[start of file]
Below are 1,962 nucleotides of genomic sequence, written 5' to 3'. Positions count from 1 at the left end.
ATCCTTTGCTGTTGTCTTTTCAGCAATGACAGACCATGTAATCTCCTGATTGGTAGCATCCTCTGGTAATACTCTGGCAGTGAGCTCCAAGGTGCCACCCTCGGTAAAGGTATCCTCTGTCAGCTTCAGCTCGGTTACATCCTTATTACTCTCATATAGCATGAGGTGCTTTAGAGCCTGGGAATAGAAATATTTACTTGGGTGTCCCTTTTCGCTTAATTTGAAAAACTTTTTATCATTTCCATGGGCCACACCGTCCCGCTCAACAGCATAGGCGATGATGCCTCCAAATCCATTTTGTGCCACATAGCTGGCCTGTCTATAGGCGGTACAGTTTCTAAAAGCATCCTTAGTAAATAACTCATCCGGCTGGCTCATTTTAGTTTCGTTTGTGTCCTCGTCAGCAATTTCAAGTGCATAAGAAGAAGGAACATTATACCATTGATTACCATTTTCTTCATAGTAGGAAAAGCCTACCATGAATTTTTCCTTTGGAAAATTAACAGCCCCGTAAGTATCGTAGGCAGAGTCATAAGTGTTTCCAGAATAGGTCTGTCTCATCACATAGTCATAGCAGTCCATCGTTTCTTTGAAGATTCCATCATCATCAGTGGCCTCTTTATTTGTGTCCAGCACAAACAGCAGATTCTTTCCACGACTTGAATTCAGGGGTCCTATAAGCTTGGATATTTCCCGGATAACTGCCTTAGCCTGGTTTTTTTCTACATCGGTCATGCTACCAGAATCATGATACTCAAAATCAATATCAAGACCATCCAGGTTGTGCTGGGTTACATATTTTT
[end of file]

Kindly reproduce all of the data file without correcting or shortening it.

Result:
Below are 1,962 nucleotides of genomic sequence, written 5' to 3'. Positions count from 1 at the left end.
ATCCTTTGCTGTTGTCTTTTCAGCAATGACAGACCATGTAATCTCCTGATTGGTAGCATCCTCTGGTAATACTCTGGCAGTGAGCTCCAAGGTGCCACCCTCGGTAAAGGTATCCTCTGTCAGCTTCAGCTCGGTTACATCCTTATTACTCTCATATAGCATGAGGTGCTTTAGAGCCTGGGAATAGAAATATTTACTTGGGTGTCCCTTTTCGCTTAATTTGAAAAACTTTTTATCATTTCCATGGGCCACACCGTCCCGCTCAACAGCATAGGCGATGATGCCTCCAAATCCATTTTGTGCCACATAGCTGGCCTGTCTATAGGCGGTACAGTTTCTAAAAGCATCCTTAGTAAATAACTCATCCGGCTGGCTCATTTTAGTTTCGTTTGTGTCCTCGTCAGCAATTTCAAGTGCATAAGAAGAAGGAACATTATACCATTGATTACCATTTTCTTCATAGTAGGAAAAGCCTACCATGAATTTTTCCTTTGGAAAATTAACAGCCCCGTAAGTATCGTAGGCAGAGTCATAAGTGTTTCCAGAATAGGTCTGTCTCATCACATAGTCATAGCAGTCCATCGTTTCTTTGAAGATTCCATCATCATCAGTGGCCTCTTTATTTGTGTCCAGCACAAACAGCAGATTCTTTCCACGACTTGAATTCAGGGGTCCTATAAGCTTGGATATTTCCCGGATAACTGCCTTAGCCTGGTTTTTTTCTACATCGGTCATGCTACCAGAATCATGATACTCAAAATCAATATCAAGACCATCCAGGTTGTGCTGGGTTACATATTTTT